The twelve-song album contains a wide selection of entries originally created by a number of legendary composers over the last two centuries. They are, naturally for Egbo-Egbo, culled from disparate genres: classical, jazz, and curiously, even rock music. In A New Standard, Egbo-Egbo lovingly performs a fun and up-temp version of Sigmund Romberg’s and Oscar Hammerstein II’s “Softly, as in a Morning Sunrise,” as well as a rollicking account of John Coltrane’s “Mr. P.C.” that merges brilliantly into the classically jazzy and beloved theme song from the 1967 Spider-Man cartoon by composers Paul Webster and Robert Harris.
In a more contemporary sense, Egbo-Egbo’s rendition of Bob Dylan’s”Make You Feel My Love” brings a wonderfully fresh and emotional sense of affection to the beloved classic, but surprisingly, there’s also a perfectly lonely interpretation of Radiohead’s “Exit Music (For a Film)” found on the new compilation, whose aural sense of isolation any fan of the band might expect and adore. This time, it’s just with a piano.
Biff Bam Pop’s consulting editor and regular contributor, JP Fallavollita, got the chance to steal Thompson T. Egbo-Egbo away from his busy schedule to talk music, his home city of Toronto, and the release of his latest album, the shimmering and wonderful A New Standard. Read the rest of this entry
“It’s not a remake. It’s not a sequel. And it’s not based on a Japanese one,” claimed the original poster for Adam Green’s 2006 horror comedy Hatchet. The movie revived the fun and gore of the best 1980s slasher films brilliantly and spawned two wildly bloody sequels. Hatchet III dropped in 2013 and since then everything in Honey Island Swamp has been quiet.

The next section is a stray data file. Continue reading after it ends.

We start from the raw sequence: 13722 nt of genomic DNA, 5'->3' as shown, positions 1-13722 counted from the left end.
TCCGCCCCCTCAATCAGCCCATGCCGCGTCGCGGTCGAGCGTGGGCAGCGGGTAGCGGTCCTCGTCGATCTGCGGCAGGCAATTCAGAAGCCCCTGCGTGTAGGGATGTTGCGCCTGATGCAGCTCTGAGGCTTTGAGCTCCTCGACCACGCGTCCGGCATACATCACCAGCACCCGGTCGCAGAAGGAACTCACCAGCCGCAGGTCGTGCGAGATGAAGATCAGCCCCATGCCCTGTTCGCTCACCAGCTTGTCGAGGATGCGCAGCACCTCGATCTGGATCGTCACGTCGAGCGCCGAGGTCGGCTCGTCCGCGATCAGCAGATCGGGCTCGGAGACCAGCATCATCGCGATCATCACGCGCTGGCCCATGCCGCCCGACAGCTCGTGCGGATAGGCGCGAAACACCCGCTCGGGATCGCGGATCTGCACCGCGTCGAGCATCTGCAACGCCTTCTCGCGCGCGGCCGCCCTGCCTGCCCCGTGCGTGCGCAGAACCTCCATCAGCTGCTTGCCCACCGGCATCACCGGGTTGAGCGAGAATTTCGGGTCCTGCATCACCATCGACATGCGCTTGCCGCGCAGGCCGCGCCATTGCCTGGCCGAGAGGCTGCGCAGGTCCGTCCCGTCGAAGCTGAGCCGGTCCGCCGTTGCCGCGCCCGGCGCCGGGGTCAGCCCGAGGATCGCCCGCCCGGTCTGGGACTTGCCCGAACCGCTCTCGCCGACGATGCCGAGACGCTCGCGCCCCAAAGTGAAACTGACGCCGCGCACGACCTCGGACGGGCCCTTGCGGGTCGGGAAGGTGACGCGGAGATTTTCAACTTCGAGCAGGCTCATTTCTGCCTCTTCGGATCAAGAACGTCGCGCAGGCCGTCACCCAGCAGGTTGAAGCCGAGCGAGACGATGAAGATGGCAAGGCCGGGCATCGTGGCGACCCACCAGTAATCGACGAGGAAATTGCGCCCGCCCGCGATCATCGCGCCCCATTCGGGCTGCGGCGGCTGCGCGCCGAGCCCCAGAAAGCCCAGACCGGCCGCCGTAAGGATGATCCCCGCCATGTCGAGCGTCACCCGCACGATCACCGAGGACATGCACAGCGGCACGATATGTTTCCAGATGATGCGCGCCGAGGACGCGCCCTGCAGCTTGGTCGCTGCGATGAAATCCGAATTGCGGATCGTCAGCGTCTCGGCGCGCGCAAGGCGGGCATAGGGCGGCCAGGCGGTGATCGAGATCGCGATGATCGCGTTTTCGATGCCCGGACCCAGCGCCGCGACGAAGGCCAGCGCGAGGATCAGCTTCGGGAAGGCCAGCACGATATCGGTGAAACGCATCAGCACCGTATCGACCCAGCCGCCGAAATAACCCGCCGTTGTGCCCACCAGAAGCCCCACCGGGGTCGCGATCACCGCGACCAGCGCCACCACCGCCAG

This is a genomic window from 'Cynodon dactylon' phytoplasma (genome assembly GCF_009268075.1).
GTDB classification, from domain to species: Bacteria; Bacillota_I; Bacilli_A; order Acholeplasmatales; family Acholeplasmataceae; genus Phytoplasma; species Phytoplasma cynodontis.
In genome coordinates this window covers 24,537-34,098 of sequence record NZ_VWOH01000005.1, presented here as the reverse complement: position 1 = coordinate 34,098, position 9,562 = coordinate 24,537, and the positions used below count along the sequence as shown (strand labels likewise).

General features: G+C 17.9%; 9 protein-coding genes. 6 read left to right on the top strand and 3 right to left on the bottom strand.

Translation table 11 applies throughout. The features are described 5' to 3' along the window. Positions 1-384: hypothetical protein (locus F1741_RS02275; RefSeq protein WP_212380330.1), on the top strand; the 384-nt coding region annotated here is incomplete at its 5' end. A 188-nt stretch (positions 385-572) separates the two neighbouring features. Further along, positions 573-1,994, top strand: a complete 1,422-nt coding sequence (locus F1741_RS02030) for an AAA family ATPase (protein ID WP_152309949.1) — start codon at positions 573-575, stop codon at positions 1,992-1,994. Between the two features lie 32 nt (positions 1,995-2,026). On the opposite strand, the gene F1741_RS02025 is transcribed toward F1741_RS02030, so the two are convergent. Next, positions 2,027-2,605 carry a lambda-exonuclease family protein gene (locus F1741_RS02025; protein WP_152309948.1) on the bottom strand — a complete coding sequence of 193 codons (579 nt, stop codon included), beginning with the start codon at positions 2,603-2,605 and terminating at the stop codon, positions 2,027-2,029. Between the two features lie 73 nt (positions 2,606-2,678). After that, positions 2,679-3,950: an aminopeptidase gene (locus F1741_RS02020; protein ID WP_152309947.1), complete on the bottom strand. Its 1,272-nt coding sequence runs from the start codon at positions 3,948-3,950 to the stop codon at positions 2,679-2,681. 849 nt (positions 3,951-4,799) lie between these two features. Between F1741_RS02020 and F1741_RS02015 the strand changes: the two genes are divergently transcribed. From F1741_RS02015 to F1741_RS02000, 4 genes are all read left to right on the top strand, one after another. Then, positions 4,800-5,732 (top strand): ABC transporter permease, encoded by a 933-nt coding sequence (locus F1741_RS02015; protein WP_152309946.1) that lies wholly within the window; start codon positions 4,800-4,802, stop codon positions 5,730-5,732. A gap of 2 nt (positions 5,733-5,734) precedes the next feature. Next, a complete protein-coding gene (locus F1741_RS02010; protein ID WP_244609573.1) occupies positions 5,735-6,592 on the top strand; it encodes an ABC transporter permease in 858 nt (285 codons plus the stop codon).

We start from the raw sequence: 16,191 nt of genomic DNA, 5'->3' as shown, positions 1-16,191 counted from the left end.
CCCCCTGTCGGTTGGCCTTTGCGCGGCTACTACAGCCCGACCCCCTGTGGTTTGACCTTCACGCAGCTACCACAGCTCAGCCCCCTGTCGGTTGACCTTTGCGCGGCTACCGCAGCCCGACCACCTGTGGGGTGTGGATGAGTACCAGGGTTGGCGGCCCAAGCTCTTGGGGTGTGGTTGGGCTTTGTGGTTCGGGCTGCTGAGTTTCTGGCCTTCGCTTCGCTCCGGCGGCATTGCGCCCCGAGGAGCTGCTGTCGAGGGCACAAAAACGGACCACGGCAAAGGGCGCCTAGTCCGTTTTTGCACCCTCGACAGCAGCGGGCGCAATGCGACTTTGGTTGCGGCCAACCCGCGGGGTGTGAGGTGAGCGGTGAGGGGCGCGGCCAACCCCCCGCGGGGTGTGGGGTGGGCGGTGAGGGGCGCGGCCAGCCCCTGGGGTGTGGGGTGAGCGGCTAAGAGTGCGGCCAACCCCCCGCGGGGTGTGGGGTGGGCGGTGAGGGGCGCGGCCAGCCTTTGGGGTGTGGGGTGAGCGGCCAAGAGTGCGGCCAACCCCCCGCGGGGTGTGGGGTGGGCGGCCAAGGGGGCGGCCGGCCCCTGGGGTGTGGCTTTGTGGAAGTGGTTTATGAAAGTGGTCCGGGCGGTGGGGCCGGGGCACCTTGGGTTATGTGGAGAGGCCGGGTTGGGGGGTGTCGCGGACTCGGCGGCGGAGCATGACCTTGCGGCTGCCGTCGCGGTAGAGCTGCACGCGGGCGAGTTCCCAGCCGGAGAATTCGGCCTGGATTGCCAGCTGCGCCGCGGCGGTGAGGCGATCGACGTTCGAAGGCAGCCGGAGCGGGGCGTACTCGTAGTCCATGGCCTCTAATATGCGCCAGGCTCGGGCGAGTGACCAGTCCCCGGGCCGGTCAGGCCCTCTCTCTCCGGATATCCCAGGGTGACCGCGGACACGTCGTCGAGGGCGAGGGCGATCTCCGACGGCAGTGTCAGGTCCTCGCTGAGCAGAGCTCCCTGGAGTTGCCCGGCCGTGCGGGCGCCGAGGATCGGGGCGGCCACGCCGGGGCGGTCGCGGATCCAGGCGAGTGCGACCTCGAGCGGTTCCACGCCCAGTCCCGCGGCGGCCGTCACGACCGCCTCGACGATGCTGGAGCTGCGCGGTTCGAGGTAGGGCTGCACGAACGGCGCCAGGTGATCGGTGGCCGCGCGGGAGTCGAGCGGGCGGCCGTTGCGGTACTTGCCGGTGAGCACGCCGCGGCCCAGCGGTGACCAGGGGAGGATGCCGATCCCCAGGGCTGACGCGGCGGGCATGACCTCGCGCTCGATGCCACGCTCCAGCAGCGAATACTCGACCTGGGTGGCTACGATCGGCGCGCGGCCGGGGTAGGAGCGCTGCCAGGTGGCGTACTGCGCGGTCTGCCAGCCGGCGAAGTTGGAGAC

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This week’s episode of The Alienist (“Silver Smile”) explores more of the class distinctions and police corruption that are integral to Caleb Carr’s novel. It also presents versions of the characters that are markedly different from the ones in the novel, albeit in a rather intriguing way. Read the rest of this entry
While the crime procedural has existed on television since the 1951 premiere of Dragnet, the series that arguably set the tone was Law & Order, which began in 1990 and remained on the air for 20 years, spawning five spin-offs and countless impersonators. Just a few years after that series started, writer Caleb Carr would find enormous success with his historical crime procedural, The Alienist.
What makes The Alienist unique is the way it plays with the timeline, reaching about 200 years beyond its 1994 publication date. Blending fact (Teddy Roosevelt’s history as the Police Commissioner of New York City) and fiction (a series of horrific murders of child prostitutes), The Alienist provokes an odd sense of déjà vu for fans of Netflix’s Mindhunter and those who’ve followed Thomas Harris’ Hannibal novels (as well as the movies and TV shows spawned from that universe).
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The documentary D.O.A. was filmed almost guerrilla style, funded by High Times magazine, with director Lech Kowalski following the Sex Pistols on the doomed 1978 tour of America. The band didn’t want him there, Johnny Rotten was suspicious of High Times, and as it runes out, the Pistols would fall apart after just seven gigs. Despite all that, Kowalski captured an important moment in rock history and peppered it with a few other notable acts.